‘BioShock’ PS3 Developers Chose Not To Improve Game’s Faulty Ending

What should consumers expect from a re-make or a port? A better ending if the first game didn’t have a great one?

BioShock” was released on the Xbox 360 last summer year to much critical acclaim. A PS3 version with commendably similar engineering is coming out next month. But there was at least one widely acknowledged flaw with the Xbox 360 version: the game’s final act. Yesterday, I learned that despite that year that’s passed since the 360 version’s release, that ending isn’t going to be improved on the PS3.

“When you get a chance to work on something that was really creative you get the temptation to re-do things,” the PS3 version’s senior producer, Melissa Miller of 2K Marin, told MTV Multiplayer. “We chose not to.”

Criticism of the game’s final hours of gameplay is subjective, of course. Detailing it too much would be a spoiler. In vague terms, non-“BioShock” players, the complaints about the ending focused on a boss battle and on the limited paths that this game — that was otherwise about the nature of free will — wound up offering its players. Criticizing the ending is hardly controversial. “BioShock” lead creator Ken Levine admitted those flaws himself last year in an interview with Kotaku’s Brian Crecente, saying “I underestimated, way underestimated, the impact the story was going to have on people … I didn’t realize it would change people’s perspective on what to expect from gameplay.”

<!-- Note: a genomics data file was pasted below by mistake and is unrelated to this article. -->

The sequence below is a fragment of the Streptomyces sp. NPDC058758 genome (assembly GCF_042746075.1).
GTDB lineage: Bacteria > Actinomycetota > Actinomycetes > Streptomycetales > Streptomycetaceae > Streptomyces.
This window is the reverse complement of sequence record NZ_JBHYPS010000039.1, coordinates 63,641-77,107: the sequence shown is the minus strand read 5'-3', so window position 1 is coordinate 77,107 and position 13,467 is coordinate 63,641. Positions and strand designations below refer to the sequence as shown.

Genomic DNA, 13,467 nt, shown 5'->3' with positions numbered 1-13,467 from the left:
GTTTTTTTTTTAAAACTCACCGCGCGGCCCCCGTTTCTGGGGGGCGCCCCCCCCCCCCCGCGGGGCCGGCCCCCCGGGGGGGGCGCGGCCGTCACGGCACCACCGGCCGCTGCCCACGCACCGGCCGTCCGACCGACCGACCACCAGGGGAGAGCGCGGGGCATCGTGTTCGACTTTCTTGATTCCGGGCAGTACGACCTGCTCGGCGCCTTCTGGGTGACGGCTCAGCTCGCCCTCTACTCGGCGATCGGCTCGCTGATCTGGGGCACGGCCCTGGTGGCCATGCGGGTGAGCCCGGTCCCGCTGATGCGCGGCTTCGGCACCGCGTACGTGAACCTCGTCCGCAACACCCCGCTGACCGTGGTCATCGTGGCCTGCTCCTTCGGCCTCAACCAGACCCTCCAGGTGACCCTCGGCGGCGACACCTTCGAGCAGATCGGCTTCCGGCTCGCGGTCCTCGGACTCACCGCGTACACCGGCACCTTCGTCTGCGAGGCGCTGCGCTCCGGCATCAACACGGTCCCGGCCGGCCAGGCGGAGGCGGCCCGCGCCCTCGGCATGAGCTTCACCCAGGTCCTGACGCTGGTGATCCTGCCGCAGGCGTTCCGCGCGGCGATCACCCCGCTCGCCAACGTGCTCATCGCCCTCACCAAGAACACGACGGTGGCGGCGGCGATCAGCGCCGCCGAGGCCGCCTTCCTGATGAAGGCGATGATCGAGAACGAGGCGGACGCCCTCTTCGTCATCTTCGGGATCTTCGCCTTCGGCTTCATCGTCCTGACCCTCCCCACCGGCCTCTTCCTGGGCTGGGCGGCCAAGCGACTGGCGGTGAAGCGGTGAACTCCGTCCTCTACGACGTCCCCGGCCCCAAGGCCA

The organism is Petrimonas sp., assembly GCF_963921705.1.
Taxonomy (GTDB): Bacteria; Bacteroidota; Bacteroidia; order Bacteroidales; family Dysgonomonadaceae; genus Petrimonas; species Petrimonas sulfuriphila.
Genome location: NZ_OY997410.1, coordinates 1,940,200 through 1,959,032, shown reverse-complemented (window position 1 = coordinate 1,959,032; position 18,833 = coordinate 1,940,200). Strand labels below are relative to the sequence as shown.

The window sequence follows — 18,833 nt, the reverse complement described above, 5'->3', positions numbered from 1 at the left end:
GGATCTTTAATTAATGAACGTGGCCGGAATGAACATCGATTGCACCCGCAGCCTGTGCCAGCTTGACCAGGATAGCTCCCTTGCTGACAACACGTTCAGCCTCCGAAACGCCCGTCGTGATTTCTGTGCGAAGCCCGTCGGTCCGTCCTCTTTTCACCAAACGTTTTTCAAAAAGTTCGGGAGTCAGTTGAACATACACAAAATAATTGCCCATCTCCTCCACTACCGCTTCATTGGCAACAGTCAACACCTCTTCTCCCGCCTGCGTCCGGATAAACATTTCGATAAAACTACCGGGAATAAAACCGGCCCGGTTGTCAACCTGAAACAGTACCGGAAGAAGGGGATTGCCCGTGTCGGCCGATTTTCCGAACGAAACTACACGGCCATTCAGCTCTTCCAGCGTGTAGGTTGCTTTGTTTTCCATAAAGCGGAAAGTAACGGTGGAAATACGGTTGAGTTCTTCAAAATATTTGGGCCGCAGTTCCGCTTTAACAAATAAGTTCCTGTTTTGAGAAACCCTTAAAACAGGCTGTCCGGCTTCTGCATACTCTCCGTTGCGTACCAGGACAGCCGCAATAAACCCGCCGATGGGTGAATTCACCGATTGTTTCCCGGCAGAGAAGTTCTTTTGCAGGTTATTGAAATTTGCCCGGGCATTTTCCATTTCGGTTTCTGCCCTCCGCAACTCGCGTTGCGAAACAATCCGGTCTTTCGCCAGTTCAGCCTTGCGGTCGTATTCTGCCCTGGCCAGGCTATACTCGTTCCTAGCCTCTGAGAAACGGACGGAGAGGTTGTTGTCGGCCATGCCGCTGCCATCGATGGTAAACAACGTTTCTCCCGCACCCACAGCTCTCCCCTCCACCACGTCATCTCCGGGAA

The PS3 version will present gamers the same final hours of gameplay. The core storyline, graphics and gameplay progression is no different than what 360 gamers played. “We wanted to respect it,” Miller told Multiplayer. “The things we wanted to add were things that would complement what was created.” Those additions include a new difficulty mode and platform-exclusive downloadable content consisting of “challenge rooms” built from the gameplay structures and characters of the core game.

There are famous fan debates about classic movies that were altered when they were re-released. The many tweaks to “Star Wars,” as it’s been re-released in theaters and on DVD, have pleased some fans who enjoy the creators’ changes. Those same changes have angered others who simply want a classic presented to a modern audience in its original, pristine form.

If Ken Levine of 2K Boston and Xbox 360 fans knock the ending of “BioShock,” should the 2K Marin team making “BioShock” for PS3 have improved it?

The argument seems to go either way.